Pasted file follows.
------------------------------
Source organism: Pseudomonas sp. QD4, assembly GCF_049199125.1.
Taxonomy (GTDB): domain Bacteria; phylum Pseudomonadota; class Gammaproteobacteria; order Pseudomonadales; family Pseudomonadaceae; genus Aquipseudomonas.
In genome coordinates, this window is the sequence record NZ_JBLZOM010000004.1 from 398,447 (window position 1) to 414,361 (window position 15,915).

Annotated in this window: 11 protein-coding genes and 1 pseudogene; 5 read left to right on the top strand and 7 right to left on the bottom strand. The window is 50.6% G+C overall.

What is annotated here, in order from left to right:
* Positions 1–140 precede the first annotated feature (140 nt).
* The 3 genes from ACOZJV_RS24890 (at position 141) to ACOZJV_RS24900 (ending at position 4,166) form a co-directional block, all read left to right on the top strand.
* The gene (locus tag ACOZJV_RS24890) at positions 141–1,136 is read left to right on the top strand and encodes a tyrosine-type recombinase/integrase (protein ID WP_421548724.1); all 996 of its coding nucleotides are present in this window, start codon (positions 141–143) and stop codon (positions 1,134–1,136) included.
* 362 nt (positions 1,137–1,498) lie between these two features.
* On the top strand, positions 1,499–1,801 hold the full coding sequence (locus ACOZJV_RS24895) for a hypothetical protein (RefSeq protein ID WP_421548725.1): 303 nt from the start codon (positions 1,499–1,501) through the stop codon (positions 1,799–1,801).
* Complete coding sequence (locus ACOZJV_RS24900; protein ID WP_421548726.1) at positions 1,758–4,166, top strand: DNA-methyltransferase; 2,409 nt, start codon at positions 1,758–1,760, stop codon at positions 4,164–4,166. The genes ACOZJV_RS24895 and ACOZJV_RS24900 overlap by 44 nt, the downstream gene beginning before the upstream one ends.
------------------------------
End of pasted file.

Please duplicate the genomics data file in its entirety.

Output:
Source organism: Pseudomonas sp. QD4, assembly GCF_049199125.1.
Taxonomy (GTDB): domain Bacteria; phylum Pseudomonadota; class Gammaproteobacteria; order Pseudomonadales; family Pseudomonadaceae; genus Aquipseudomonas.
In genome coordinates, this window is the sequence record NZ_JBLZOM010000004.1 from 398,447 (window position 1) to 414,361 (window position 15,915).

Annotated in this window: 11 protein-coding genes and 1 pseudogene; 5 read left to right on the top strand and 7 right to left on the bottom strand. The window is 50.6% G+C overall.

What is annotated here, in order from left to right:
* Positions 1–140 precede the first annotated feature (140 nt).
* The 3 genes from ACOZJV_RS24890 (at position 141) to ACOZJV_RS24900 (ending at position 4,166) form a co-directional block, all read left to right on the top strand.
* The gene (locus tag ACOZJV_RS24890) at positions 141–1,136 is read left to right on the top strand and encodes a tyrosine-type recombinase/integrase (protein ID WP_421548724.1); all 996 of its coding nucleotides are present in this window, start codon (positions 141–143) and stop codon (positions 1,134–1,136) included.
* 362 nt (positions 1,137–1,498) lie between these two features.
* On the top strand, positions 1,499–1,801 hold the full coding sequence (locus ACOZJV_RS24895) for a hypothetical protein (RefSeq protein ID WP_421548725.1): 303 nt from the start codon (positions 1,499–1,501) through the stop codon (positions 1,799–1,801).
* Complete coding sequence (locus ACOZJV_RS24900; protein ID WP_421548726.1) at positions 1,758–4,166, top strand: DNA-methyltransferase; 2,409 nt, start codon at positions 1,758–1,760, stop codon at positions 4,164–4,166. The genes ACOZJV_RS24895 and ACOZJV_RS24900 overlap by 44 nt, the downstream gene beginning before the upstream one ends.